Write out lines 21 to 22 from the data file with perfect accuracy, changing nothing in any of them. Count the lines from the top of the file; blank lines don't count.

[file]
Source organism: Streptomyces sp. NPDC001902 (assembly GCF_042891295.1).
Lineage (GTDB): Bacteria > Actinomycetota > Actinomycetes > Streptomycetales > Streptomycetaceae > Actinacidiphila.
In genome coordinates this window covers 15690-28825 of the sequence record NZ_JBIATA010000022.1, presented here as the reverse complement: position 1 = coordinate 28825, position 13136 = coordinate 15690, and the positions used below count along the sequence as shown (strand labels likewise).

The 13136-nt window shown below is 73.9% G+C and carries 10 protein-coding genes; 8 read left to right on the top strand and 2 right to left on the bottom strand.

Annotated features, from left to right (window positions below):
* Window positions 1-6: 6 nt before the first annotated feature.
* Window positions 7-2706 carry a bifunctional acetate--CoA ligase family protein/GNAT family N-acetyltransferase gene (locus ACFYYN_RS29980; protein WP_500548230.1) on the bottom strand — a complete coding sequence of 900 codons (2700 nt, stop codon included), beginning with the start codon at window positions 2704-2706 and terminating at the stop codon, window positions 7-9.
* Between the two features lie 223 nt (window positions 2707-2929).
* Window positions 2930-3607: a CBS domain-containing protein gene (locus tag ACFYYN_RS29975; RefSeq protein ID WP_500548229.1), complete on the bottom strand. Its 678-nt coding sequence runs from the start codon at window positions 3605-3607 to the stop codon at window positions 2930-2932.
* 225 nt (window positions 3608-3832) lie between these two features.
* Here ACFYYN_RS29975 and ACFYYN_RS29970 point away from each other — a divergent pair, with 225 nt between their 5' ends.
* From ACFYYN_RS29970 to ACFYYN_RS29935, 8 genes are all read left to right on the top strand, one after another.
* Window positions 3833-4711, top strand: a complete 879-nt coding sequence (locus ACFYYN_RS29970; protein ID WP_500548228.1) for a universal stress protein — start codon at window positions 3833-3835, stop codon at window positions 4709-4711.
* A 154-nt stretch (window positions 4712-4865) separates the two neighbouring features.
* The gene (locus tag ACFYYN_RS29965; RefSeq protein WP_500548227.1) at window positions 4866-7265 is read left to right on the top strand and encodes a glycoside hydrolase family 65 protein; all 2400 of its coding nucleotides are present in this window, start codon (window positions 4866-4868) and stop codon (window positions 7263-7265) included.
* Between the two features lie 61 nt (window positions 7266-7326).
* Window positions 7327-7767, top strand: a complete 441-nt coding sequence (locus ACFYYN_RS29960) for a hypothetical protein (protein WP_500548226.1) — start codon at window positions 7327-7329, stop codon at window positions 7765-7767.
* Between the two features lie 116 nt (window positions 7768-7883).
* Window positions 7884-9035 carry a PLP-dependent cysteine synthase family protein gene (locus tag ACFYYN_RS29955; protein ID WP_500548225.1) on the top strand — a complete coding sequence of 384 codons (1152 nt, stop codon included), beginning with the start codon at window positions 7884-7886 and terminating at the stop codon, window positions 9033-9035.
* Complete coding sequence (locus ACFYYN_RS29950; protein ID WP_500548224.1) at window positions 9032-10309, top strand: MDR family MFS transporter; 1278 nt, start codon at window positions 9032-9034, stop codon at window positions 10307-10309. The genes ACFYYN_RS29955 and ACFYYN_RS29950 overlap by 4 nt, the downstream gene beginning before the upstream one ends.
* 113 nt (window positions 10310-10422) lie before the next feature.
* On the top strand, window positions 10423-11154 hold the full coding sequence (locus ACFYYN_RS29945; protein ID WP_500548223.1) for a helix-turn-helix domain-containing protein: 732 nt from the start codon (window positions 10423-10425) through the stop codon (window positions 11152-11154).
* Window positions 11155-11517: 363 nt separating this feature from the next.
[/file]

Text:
* 113 nt (window positions 10310-10422) lie before the next feature.
* On the top strand, window positions 10423-11154 hold the full coding sequence (locus ACFYYN_RS29945; protein ID WP_500548223.1) for a helix-turn-helix domain-containing protein: 732 nt from the start codon (window positions 10423-10425) through the stop codon (window positions 11152-11154).